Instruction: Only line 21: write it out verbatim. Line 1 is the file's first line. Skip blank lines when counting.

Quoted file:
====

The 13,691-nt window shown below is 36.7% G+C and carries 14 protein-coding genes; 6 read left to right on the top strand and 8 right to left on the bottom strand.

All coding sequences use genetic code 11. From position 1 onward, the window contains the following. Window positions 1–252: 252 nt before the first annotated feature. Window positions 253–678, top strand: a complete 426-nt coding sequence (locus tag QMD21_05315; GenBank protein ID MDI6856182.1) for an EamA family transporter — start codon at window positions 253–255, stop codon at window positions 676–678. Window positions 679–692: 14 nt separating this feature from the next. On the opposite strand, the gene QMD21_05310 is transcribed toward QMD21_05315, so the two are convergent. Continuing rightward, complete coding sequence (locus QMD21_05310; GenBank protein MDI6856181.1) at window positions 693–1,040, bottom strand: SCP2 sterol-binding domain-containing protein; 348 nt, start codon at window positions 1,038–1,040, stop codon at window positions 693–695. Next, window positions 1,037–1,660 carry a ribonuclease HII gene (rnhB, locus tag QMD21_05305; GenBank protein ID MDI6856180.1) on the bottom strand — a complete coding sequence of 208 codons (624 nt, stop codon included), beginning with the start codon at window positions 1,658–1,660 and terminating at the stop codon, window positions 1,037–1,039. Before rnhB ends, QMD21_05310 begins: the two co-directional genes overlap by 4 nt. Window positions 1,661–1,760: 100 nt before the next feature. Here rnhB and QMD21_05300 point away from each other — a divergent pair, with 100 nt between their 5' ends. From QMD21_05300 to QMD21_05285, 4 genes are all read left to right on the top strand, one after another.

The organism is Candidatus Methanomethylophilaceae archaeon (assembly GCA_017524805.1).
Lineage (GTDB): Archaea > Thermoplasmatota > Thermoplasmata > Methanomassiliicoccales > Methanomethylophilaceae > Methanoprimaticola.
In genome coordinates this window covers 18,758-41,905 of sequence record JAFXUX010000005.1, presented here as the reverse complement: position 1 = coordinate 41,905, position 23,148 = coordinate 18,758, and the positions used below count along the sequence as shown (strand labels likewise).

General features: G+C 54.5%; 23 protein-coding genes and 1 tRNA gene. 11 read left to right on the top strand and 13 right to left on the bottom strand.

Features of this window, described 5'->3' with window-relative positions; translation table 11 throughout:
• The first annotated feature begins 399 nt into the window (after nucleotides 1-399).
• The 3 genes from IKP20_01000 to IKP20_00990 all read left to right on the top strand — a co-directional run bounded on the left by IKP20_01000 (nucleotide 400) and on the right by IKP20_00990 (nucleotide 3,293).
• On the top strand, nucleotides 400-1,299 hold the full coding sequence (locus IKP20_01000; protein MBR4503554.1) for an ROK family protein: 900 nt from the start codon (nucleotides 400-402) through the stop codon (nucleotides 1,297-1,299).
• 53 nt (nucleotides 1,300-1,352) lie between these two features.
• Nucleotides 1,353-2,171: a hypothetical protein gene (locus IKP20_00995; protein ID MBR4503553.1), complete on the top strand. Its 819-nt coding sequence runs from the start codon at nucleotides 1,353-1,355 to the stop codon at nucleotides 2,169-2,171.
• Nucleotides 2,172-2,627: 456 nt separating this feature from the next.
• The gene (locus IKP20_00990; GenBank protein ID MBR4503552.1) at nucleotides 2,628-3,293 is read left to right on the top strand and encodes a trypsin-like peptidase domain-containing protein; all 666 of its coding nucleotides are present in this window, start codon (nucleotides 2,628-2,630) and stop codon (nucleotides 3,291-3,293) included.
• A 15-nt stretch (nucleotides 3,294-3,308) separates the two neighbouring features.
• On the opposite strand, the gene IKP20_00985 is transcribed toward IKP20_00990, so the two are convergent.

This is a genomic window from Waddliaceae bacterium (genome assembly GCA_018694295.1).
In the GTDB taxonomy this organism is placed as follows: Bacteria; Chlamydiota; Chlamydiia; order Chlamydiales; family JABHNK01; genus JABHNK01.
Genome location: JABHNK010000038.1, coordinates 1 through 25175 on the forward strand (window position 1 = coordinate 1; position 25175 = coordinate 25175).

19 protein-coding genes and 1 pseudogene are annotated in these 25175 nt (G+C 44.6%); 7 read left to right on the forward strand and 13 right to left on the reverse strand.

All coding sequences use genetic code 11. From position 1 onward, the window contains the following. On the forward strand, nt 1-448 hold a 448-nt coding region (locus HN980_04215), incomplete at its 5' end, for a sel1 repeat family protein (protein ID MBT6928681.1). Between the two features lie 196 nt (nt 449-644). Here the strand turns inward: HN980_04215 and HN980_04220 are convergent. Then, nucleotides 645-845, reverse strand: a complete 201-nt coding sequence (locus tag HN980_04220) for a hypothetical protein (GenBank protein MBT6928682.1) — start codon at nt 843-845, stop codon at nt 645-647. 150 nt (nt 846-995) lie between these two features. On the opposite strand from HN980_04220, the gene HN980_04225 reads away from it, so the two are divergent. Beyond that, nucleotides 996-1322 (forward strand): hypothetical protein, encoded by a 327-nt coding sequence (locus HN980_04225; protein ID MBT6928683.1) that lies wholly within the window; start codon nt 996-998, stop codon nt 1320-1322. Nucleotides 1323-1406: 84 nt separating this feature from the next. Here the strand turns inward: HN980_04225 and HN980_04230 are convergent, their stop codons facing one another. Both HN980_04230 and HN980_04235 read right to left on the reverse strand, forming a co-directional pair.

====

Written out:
All coding sequences use genetic code 11. From position 1 onward, the window contains the following. On the forward strand, nt 1-448 hold a 448-nt coding region (locus HN980_04215), incomplete at its 5' end, for a sel1 repeat family protein (protein ID MBT6928681.1). Between the two features lie 196 nt (nt 449-644). Here the strand turns inward: HN980_04215 and HN980_04220 are convergent. Then, nucleotides 645-845, reverse strand: a complete 201-nt coding sequence (locus tag HN980_04220) for a hypothetical protein (GenBank protein MBT6928682.1) — start codon at nt 843-845, stop codon at nt 645-647. 150 nt (nt 846-995) lie between these two features. On the opposite strand from HN980_04220, the gene HN980_04225 reads away from it, so the two are divergent. Beyond that, nucleotides 996-1322 (forward strand): hypothetical protein, encoded by a 327-nt coding sequence (locus HN980_04225; protein ID MBT6928683.1) that lies wholly within the window; start codon nt 996-998, stop codon nt 1320-1322. Nucleotides 1323-1406: 84 nt separating this feature from the next. Here the strand turns inward: HN980_04225 and HN980_04230 are convergent, their stop codons facing one another. Both HN980_04230 and HN980_04235 read right to left on the reverse strand, forming a co-directional pair.